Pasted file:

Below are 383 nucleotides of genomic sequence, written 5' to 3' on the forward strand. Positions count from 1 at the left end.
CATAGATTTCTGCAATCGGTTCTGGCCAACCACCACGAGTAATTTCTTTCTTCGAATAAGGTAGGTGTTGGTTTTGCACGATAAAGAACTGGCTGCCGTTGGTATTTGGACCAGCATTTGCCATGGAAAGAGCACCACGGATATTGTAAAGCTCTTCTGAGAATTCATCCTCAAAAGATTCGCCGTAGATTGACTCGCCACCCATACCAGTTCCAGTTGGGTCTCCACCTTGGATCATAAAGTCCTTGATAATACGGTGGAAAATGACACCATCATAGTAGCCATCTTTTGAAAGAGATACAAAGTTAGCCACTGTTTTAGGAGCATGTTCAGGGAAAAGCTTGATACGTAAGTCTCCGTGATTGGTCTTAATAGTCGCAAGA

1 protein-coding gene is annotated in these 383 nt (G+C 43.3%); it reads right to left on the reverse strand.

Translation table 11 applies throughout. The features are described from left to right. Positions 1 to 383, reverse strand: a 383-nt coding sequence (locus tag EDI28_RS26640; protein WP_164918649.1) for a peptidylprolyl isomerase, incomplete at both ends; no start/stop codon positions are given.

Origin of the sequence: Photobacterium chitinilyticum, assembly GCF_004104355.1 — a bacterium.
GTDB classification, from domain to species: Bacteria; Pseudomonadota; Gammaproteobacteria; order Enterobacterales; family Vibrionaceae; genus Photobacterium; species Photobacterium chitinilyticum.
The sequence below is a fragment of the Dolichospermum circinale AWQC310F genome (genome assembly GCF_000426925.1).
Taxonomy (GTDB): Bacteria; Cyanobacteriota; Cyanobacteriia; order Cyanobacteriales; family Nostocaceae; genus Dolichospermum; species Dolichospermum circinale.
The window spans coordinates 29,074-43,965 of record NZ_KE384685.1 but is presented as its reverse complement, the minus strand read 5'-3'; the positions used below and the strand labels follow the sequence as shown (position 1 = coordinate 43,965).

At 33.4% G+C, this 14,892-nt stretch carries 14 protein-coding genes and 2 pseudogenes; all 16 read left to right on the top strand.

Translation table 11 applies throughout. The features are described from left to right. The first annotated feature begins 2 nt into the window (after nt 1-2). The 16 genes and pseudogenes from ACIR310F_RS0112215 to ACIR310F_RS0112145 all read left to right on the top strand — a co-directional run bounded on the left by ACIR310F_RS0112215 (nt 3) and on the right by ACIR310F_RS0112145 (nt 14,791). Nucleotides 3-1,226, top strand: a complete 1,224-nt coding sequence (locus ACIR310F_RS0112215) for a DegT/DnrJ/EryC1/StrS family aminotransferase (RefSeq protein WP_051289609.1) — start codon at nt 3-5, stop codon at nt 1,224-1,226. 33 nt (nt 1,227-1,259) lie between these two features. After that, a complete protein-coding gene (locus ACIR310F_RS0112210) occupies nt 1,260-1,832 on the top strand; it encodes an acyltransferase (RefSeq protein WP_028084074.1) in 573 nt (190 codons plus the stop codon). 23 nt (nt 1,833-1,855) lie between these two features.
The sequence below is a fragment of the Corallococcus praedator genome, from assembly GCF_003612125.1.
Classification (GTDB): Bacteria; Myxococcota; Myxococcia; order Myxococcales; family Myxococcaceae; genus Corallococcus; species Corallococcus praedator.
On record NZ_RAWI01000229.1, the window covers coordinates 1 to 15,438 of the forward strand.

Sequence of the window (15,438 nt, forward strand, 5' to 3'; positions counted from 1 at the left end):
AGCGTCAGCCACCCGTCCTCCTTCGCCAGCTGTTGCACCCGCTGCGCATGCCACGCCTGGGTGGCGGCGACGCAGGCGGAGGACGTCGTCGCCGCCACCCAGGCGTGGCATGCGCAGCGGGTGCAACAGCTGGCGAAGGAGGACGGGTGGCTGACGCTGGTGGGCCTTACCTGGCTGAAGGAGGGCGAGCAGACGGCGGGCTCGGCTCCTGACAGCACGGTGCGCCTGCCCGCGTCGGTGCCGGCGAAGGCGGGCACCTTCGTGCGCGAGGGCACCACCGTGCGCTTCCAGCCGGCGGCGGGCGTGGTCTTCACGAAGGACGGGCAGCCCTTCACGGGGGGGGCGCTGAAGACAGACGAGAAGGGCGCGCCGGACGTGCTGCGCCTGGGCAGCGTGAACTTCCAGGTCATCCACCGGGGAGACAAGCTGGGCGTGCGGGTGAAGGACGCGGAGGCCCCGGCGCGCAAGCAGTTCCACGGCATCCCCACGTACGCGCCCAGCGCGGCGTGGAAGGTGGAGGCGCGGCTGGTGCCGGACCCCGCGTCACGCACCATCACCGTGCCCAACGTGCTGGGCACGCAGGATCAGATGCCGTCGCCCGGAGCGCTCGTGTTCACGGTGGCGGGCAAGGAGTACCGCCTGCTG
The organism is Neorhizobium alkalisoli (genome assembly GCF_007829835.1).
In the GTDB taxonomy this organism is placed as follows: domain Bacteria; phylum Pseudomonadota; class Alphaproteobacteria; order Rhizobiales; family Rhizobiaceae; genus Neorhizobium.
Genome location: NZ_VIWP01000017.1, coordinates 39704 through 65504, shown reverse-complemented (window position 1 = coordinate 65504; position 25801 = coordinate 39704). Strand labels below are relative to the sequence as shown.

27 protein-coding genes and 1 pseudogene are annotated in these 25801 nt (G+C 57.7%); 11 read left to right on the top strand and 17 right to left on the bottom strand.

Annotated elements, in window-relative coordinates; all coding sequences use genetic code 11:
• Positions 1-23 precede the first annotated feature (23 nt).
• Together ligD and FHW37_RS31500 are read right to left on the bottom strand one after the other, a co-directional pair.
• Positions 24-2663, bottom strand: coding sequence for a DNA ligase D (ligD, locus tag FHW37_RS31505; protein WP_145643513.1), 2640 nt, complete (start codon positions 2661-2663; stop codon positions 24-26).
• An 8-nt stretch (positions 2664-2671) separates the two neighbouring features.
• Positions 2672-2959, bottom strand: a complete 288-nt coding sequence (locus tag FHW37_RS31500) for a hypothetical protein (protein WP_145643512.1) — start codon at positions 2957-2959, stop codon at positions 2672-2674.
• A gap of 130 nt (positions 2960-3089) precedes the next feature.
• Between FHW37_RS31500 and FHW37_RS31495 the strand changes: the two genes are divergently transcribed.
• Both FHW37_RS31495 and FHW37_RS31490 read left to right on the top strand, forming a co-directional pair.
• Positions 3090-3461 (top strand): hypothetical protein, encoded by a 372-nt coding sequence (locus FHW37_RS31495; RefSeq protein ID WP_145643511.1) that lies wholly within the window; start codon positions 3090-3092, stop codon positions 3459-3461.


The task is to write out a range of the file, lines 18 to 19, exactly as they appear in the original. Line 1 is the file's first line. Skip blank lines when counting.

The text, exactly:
In the GTDB taxonomy this organism is placed as follows: domain Bacteria; phylum Pseudomonadota; class Alphaproteobacteria; order Rhizobiales; family Rhizobiaceae; genus Neorhizobium.
Genome location: NZ_VIWP01000017.1, coordinates 39704 through 65504, shown reverse-complemented (window position 1 = coordinate 65504; position 25801 = coordinate 39704). Strand labels below are relative to the sequence as shown.